Play: The Crucible
Playwright: Arthur Miller
Director: Douglas Rintoul
Performance Date: 5 Jun. 2017
Venue: Theatre Royal Glasgow
Summary: Based on real events that occurred in seventeenth-century Salem, Massachusetts, rumours of witchcraft arise due to a group of young girls found dancing in the forest at night.
Eleanor Montgomery (as Ann Putnam) was particularly harrowing as she conveyed her superstitious fears as she relayed her grief to Reverend Parris about losing her seven children. In addition, David Kirkbride interpreted John Proctor in a different light, in a more playful manner, which I had not interpreted before, until the final scene where Kirkbride truly revealed Proctor’s pride.
Walking into the auditorium, I was met with dark throbbing music that seemed to set the tone for the play, however, I was deeply disappointed in the production overall.
I felt that some of the cast did not connect with the text, or as a matter of fact, with each other, so it became a rather disjointed performance. Cornelius Clarke (Reverend Parris) proceeded to scream his lines repeatedly throughout the production which eventually became tiring. Lucy Keirl (Abigail Williams) moved around the stage in such an awkward fashion, it looked as if she had not rehearsed. Victoria Yeates (Elizabeth Proctor) and Charlie Condou (Reverend Hale), as shown above, lacked energy and presence on stage; in particular, Condou who seemed disconnected or distracted during the production.
The set was clean and simple, but that did not seem to stop the actors from blocking each other during some scenes. A strange aspect of the play was the overhead text from which was displayed at certain moments – particularly entrances. I felt it was unnecessary as it took away from the action below.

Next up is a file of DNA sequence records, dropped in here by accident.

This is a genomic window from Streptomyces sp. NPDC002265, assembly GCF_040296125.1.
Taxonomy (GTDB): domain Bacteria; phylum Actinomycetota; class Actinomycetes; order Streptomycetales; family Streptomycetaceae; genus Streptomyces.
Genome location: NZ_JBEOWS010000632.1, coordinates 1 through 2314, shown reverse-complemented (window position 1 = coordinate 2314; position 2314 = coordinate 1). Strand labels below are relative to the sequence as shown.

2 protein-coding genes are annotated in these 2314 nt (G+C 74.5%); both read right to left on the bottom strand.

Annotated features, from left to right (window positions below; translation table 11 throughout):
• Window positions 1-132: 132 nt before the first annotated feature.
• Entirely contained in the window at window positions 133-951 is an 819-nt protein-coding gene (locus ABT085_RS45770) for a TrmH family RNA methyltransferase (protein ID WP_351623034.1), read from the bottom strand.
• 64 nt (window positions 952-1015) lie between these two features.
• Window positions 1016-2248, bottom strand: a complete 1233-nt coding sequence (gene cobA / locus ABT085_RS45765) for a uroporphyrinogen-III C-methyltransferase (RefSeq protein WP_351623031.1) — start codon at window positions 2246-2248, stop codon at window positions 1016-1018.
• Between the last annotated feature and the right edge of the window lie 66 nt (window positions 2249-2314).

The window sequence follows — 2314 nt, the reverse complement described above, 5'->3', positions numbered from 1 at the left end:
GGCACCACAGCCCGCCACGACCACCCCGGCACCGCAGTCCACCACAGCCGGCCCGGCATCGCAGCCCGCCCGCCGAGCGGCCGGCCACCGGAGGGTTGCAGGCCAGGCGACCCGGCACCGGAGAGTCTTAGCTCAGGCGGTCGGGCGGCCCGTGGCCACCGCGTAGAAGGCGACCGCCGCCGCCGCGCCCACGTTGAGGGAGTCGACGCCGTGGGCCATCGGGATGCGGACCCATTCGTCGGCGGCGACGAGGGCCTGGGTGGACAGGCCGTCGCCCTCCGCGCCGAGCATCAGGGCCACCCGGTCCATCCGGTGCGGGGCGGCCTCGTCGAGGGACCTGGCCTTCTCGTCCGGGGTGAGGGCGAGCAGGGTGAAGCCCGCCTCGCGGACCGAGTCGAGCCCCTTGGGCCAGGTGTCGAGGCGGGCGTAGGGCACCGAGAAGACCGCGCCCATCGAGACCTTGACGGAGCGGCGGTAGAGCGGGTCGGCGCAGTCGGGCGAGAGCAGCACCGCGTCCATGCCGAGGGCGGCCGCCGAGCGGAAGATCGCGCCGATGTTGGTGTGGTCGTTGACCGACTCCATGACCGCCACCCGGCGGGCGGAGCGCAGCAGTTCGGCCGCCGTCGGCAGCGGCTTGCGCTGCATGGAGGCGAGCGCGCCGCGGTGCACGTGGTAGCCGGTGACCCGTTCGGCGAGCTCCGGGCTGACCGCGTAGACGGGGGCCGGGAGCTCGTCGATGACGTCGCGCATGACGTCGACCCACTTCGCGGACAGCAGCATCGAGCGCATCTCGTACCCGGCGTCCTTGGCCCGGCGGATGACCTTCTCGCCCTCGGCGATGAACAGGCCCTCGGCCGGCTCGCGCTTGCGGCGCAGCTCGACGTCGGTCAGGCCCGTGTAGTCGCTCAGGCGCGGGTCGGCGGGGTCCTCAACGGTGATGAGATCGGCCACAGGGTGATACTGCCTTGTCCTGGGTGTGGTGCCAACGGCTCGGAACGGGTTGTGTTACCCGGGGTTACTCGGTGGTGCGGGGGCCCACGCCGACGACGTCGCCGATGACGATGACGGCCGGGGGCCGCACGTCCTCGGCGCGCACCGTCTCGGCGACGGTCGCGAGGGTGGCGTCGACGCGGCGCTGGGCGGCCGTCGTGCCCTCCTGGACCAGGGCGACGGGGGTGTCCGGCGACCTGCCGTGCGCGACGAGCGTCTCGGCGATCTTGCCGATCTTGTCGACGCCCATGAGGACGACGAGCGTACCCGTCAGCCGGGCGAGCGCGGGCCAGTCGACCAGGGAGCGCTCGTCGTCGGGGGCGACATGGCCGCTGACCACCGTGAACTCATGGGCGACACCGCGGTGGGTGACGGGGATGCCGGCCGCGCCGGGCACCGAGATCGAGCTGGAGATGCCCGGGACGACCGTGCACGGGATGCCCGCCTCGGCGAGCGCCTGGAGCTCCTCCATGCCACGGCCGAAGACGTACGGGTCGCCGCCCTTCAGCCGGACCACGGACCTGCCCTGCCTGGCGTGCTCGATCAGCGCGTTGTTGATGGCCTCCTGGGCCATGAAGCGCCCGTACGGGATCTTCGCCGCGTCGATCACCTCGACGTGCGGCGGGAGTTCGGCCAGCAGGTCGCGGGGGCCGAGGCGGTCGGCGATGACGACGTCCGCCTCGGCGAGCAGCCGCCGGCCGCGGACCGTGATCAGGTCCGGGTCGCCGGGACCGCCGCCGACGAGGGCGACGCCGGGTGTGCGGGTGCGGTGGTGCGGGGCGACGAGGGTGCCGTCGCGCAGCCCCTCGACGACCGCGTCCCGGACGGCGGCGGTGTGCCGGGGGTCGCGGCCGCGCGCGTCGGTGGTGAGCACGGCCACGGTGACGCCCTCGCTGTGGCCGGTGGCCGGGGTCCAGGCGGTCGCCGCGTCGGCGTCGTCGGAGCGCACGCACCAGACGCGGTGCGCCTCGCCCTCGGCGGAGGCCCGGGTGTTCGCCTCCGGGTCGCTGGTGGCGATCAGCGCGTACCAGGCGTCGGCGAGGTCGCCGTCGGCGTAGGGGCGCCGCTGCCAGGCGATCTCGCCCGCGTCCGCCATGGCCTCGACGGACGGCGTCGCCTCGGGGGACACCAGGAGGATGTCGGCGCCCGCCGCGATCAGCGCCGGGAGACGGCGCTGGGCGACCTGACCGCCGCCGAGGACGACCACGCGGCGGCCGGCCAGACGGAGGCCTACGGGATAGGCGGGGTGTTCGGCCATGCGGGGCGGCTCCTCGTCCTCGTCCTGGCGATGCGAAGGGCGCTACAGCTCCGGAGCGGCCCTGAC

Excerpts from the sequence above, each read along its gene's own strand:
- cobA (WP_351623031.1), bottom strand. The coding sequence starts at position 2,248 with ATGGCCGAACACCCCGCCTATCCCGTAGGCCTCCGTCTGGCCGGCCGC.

Why did I read it?
Arthur Miller’s play was one of the first plays I ever properly read in secondary school. Having re-read it last year, I knew it was a play that I had to see, so I jumped at the chance to see it at the Theatre Royal in Glasgow.
Has the theatre company produced other plays?
Selladoor Productions has produced an array of shows: a modern adaptation of Robert Louis Stevenson’s Jekyll and Hyde, R. C. Sheriff’s Journey’s End, and William Shakespeare’s A Midsummer Night’s Dream.
I think the main issue with this production was the direction and perhaps some of the character choices. To me, there was not enough connection to Miller’s themes of paranoia, manipulation, and suspicion, which makes this play so engrossing and disturbing to experience.
– Melissa Jennings